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I also hear a lot of songs on this album that sound like you're trying to maybe give advice to an earlier version of yourself?

Wouldn't you like to go back in time and hug yourself when you were a teenager and just tell them, 'Everything's going to be fine?'

Now that I have a kid, I think about all the phases in his life. You have the baby and then you realize all the other stages of life; he's going to get made fun of, he's going to not make the team, he's going to get a bad grade, he's going to think a teacher doesn't like him, he's gonna get broken up with. I mean, I'm aching for him already and he's not even 2.

So when you sing a song like "No One's Easy to Love," to me that sounds like you're speaking to a version of yourself. Are you also speaking to a future version of your child?

I feel like I'm speaking to the many versions of myself from then to now, and yes, to my son. I just feel like love is complicated, you know. Sometimes it can be easy, but it doesn't come without fear.

You have written a film score, acted in a Netflix show, had a child and started a psychology program. Now you're back with an album that sounds different from anything you've been before, and you're about to head out on tour again. What does this moment feel like?

I'm excited and I'm vulnerable and I'm doing everything I want to be doing. But it doesn't come without a bit of guilt for knowing that I won't be as present for my son as I've been able to be since he's been born. And my partner, since we've settled down a little bit. But I want both of them to see me thrive and working and being creative and engaging with the world that's beyond my little microcosm.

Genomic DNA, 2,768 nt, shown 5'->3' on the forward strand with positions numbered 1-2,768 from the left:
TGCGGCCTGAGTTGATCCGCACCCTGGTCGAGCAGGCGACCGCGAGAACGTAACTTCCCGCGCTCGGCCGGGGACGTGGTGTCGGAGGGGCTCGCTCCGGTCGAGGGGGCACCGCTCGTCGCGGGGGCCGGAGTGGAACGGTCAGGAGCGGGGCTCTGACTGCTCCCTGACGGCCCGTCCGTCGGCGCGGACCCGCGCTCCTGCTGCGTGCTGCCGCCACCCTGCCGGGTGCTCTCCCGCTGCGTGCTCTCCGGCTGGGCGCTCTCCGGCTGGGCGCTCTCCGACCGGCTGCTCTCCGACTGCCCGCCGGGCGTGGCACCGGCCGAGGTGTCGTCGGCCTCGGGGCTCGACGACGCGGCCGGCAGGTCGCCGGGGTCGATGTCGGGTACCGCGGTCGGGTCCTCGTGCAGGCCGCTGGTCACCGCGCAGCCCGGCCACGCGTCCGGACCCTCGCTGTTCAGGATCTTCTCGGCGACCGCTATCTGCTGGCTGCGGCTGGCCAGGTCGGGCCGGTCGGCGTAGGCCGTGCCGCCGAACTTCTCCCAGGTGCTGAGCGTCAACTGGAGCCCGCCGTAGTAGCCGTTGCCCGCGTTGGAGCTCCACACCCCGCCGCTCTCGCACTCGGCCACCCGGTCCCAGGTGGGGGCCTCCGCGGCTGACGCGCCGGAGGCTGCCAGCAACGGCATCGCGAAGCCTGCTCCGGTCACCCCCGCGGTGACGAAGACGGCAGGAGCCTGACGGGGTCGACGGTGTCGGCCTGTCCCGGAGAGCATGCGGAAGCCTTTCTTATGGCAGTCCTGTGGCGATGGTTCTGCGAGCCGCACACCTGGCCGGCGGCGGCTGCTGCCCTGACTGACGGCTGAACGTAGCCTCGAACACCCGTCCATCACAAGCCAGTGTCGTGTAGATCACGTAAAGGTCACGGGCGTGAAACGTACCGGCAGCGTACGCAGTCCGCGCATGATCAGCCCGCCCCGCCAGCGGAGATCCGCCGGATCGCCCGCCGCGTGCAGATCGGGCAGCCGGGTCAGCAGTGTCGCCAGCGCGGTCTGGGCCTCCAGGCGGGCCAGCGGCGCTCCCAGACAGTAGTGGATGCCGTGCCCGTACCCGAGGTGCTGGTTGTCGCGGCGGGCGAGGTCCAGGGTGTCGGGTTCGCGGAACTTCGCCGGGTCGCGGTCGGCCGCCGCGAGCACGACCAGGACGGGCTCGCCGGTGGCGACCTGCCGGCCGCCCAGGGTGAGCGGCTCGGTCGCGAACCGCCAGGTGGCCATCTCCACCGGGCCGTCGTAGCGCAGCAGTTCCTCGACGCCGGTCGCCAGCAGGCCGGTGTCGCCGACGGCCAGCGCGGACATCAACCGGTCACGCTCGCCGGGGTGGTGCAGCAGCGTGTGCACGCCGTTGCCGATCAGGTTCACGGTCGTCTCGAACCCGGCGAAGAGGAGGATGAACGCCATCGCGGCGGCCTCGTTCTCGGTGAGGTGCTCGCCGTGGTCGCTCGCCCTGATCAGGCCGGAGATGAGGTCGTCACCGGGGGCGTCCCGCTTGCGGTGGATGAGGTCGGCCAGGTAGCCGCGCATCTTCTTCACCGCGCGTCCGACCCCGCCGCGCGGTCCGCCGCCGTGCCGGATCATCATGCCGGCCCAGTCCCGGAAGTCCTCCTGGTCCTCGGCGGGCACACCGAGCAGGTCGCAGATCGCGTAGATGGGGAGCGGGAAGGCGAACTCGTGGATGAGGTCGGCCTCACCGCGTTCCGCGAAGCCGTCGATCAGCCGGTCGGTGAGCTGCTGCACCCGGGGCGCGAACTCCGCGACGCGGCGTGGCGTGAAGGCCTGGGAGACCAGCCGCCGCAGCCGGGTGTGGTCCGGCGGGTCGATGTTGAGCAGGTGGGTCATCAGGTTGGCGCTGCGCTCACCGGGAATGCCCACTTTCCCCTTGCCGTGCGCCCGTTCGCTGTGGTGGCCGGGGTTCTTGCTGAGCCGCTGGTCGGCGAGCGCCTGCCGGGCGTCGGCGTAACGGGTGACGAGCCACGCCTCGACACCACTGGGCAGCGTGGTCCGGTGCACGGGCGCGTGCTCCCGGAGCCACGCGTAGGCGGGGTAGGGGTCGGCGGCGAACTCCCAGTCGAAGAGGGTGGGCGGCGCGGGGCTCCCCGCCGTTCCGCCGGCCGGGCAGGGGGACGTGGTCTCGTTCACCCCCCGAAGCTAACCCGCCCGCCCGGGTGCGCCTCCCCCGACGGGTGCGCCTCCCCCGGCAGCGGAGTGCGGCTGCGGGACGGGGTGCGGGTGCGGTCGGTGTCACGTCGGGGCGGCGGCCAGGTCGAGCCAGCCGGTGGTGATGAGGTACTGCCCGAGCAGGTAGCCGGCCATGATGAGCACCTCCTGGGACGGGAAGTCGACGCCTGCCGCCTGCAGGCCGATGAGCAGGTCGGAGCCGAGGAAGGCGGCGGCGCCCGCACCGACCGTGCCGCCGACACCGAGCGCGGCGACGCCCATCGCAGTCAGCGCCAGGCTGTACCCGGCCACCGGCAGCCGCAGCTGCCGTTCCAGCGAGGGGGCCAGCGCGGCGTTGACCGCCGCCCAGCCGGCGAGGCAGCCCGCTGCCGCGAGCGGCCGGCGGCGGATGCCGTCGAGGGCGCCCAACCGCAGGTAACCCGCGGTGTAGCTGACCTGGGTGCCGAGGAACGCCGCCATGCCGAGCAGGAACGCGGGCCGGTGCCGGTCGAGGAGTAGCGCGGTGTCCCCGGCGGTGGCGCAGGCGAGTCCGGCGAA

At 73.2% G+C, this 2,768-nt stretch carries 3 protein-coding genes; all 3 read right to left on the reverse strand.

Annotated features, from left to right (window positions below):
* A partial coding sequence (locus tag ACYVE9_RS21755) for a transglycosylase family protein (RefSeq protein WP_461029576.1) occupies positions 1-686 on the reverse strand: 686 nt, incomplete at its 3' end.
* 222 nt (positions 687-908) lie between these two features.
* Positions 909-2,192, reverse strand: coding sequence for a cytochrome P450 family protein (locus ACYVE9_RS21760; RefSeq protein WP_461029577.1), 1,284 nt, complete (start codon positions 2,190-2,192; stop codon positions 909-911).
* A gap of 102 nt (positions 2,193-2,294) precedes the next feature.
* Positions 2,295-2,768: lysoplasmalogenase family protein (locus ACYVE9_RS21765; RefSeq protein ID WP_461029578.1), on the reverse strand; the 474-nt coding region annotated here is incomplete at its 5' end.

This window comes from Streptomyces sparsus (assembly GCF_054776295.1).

The songs that I would listen to years ago would sound like a person who was vulnerable and tender. The songs now may have that, but the feeling I get is one of bold and fearlessness, which sounds like a good place to be performing from if that's actually where you are.

I don't want to kid anyone that I'm not still in a vulnerable state, but I'm definitely at a point where I'm making more bold decisions and I'm a lot more confident.

Alyssa Edes and Jolie Myers produced and edited this story for broadcast. Fengxue Zhang adapted it for the web.

Copyright 2019 NPR. To see more, visit https://www.npr.org.

ARI SHAPIRO, HOST:

Sharon Van Etten became famous for strumming plaintive, soulful songs on a guitar.

(SOUNDBITE OF SONG, "EVERY TIME THE SUN COMES UP")

SHARON VAN ETTEN: (Singing) Every time the sun comes up, I'm in trouble.

SHAPIRO: From the first single on her new album, it's clear that this Sharon Van Etten has a different sound.

(SOUNDBITE OF SONG, "COMEBACK KID")

VAN ETTEN: (Singing) Hey, you're the comeback kid. See me look away.

SHAPIRO: She ditched the guitar, picked up synth and piano. And the soulful folk singer-songwriter has gone full-on rock star.

(SOUNDBITE OF SONG, "COMEBACK KID")

VAN ETTEN: (Singing) I'm the stay-out-late. I'm recovering.

SHAPIRO: Sharon Van Etten told me picking up the keyboard was like an act of translation.